Last chance to catch the 43rd season of Liberty!
Published 11:58 am Monday, June 20, 2022
43rd season closes weekend of June 23 – 25
The weekend of Thursday through Saturday, June 23 – 25, is the last opportunity to catch Tennessee’s Official Outdoor Drama in 2022!
See the story of nationally significant events unfold in a dramatic presentation performed on the grounds of Sycamore Shoals with the reconstructed Fort Watauga as the backdrop. Liberty! The Saga of Sycamore Shoals is a two-act outdoor drama depicting major events that took place in the late 18th century within the Watauga Settlement now, present day Elizabethton, Tennessee.
America in the 18th century was a loose knit collection of 13 British colonies. In 1763 King George III of Great Britain and his parliament issued the Proclamation of 1763 stating that no lawful settlement could occur west of the Appalachian Mountains. This was done chiefly to protect the Cherokee Indians who had allied themselves with Great Britain during the French and Indian War and to keep a tight rein on the western colonial population. Increased taxes and continued harassment from the crown prompted a large number of families to move across the proclamation line and settle in the fertile valleys west of the mountains. By 1772 over 90 families had settled in the Watauga Valley alone.
Finding themselves outside the protection of the crown and their settlement as a haven for outlaws hiding from the authorities, the settlers saw a need for law and order. In May of 1772 deliberations were held and a governing body of 13 commissioners established a majority rule system called the Watauga Association. Theodore Roosevelt in his Winning of the West said that the Watauga Settlement was the first “free and independent community on the continent” and “they successfully solved the difficult problem of self-government.” Law and order united with the idea that every free man would have a vote came about in the Watauga Settlement a full four years before the signing of the Declaration of Independence in 1776.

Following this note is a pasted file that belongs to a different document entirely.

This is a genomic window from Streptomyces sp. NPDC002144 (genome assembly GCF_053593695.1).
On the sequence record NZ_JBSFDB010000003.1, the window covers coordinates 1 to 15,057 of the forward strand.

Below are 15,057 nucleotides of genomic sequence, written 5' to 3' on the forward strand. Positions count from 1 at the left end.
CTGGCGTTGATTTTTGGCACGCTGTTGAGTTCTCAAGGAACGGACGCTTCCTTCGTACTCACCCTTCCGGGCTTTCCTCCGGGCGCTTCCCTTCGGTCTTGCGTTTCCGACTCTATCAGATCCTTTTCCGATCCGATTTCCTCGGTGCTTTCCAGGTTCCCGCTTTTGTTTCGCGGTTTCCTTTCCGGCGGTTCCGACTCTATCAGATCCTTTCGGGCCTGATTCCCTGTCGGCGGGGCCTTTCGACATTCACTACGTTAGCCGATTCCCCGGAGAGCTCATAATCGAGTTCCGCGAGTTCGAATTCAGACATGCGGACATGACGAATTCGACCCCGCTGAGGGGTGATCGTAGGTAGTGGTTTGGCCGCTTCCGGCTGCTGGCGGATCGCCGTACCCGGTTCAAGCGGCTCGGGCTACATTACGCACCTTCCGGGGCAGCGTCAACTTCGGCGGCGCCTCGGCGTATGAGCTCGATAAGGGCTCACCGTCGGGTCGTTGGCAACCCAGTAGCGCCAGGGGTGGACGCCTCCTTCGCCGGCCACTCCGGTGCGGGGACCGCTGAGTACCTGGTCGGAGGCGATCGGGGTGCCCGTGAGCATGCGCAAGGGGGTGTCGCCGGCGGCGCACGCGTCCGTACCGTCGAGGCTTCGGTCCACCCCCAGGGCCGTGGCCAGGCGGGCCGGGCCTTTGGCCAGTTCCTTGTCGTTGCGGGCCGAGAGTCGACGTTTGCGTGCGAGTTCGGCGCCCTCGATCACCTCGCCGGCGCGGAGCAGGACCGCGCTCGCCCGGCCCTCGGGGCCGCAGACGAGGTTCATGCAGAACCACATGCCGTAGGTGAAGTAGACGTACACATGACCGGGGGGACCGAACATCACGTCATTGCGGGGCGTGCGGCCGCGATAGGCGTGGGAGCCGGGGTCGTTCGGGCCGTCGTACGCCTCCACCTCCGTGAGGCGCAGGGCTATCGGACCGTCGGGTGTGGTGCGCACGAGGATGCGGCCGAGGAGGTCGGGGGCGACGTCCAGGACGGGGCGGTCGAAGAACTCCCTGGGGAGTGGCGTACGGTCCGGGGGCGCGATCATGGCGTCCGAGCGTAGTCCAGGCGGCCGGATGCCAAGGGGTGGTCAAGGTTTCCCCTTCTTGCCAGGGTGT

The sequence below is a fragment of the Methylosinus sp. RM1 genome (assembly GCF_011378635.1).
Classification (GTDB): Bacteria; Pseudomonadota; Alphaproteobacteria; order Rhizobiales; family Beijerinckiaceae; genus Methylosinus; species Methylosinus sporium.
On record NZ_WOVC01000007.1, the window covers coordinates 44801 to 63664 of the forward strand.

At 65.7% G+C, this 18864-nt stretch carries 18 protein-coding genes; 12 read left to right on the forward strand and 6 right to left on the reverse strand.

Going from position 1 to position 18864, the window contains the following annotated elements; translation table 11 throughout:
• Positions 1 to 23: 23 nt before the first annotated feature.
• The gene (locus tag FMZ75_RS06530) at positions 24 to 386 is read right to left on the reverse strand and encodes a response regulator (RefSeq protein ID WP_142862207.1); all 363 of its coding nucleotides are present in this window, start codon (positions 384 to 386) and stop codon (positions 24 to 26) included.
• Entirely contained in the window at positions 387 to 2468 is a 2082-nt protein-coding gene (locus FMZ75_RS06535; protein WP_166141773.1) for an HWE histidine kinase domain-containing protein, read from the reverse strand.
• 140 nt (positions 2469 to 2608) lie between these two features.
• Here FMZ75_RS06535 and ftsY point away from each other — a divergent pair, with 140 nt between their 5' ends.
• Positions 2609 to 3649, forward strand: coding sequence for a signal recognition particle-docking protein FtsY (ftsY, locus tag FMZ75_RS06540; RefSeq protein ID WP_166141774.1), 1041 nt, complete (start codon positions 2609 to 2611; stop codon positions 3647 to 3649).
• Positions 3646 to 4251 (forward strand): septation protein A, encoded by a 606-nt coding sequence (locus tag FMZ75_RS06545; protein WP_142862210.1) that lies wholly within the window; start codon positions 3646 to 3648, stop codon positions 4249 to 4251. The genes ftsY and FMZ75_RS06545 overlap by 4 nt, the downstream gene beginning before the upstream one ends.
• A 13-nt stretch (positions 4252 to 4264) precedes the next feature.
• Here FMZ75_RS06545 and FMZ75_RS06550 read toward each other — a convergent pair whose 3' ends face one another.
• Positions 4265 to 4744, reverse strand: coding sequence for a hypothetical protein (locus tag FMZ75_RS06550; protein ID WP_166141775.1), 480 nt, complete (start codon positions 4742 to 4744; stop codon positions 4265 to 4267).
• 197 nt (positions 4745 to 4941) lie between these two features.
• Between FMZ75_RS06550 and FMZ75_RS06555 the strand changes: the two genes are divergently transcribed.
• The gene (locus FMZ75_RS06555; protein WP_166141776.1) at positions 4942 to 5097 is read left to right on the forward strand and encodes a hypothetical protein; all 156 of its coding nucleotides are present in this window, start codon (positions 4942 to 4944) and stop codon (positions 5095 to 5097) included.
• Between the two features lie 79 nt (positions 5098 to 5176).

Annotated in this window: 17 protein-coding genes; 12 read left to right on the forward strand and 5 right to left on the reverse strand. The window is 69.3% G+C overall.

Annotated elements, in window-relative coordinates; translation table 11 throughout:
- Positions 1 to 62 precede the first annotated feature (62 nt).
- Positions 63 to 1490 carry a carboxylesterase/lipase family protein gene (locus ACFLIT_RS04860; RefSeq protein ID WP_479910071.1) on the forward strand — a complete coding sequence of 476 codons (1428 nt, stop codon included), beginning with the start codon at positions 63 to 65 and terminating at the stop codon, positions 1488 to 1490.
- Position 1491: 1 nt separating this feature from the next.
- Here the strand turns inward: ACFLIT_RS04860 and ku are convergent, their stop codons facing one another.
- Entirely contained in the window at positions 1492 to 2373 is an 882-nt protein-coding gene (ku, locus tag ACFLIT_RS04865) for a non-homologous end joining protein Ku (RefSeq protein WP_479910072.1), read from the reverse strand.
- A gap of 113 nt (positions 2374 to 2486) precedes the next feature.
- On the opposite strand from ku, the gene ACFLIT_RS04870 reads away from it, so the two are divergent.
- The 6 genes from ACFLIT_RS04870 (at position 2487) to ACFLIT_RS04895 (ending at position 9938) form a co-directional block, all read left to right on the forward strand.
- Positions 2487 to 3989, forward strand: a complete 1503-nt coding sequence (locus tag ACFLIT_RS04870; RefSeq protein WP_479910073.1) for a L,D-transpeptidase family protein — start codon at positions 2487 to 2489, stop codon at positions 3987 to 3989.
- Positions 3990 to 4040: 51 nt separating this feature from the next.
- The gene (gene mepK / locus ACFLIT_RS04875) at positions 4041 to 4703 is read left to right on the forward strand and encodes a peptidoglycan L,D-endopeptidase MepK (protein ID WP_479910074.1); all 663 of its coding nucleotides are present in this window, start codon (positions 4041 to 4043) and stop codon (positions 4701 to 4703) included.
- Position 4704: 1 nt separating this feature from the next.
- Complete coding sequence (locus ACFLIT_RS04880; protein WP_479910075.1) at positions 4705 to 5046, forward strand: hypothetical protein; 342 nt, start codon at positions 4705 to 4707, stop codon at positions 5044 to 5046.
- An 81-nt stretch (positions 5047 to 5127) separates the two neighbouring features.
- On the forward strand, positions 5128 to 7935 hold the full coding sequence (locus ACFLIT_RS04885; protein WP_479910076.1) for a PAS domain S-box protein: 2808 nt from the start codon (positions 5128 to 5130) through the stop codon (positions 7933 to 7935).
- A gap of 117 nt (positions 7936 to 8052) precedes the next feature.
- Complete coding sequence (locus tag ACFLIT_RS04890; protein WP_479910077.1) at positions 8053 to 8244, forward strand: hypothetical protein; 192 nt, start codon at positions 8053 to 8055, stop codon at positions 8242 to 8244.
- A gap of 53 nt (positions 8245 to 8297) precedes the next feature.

Other events of major historic significance include a major land transaction between the Cherokee and Judge Richard Henderson of the Transylvania Land Company for the purchase of a large tract of land within the Cumberland and Kentucky River valleys to be opened for settlement. The negotiations concluded on March 17, 1775 when the Treaty of Sycamore Shoals was signed by members of the Transylvania Company and the headmen of the Cherokee Nation led by peace chief Attakullakulla. In response to the Cherokee losing such a vast tract of land, Dragging Canoe, son of Attakullakulla and leader of a militant faction of Cherokees, gave a very ominous and prophetic warning to the settlers stating that a dark hung over their lands and they would find their settlement to be a “dark and bloody ground.”
The following year America found itself declaring independence from Great Britain and in the throes of a revolution. The frontier settlements were in constant fear that Dragging Canoe and the militant Cherokee may raid at any time. British Indian agents supplied arms and ammunition to the natives in hopes that they could persuade the settlers to remove from their illegal communities west of the mountains. A string of loosely guarded forts and blockhouses were built in and around the settlements to provide protection should an attack occur. Fort Watauga was constructed at Sycamore Shoals and the local settlers piled into the quickly built palisade and waited for the imminent attack.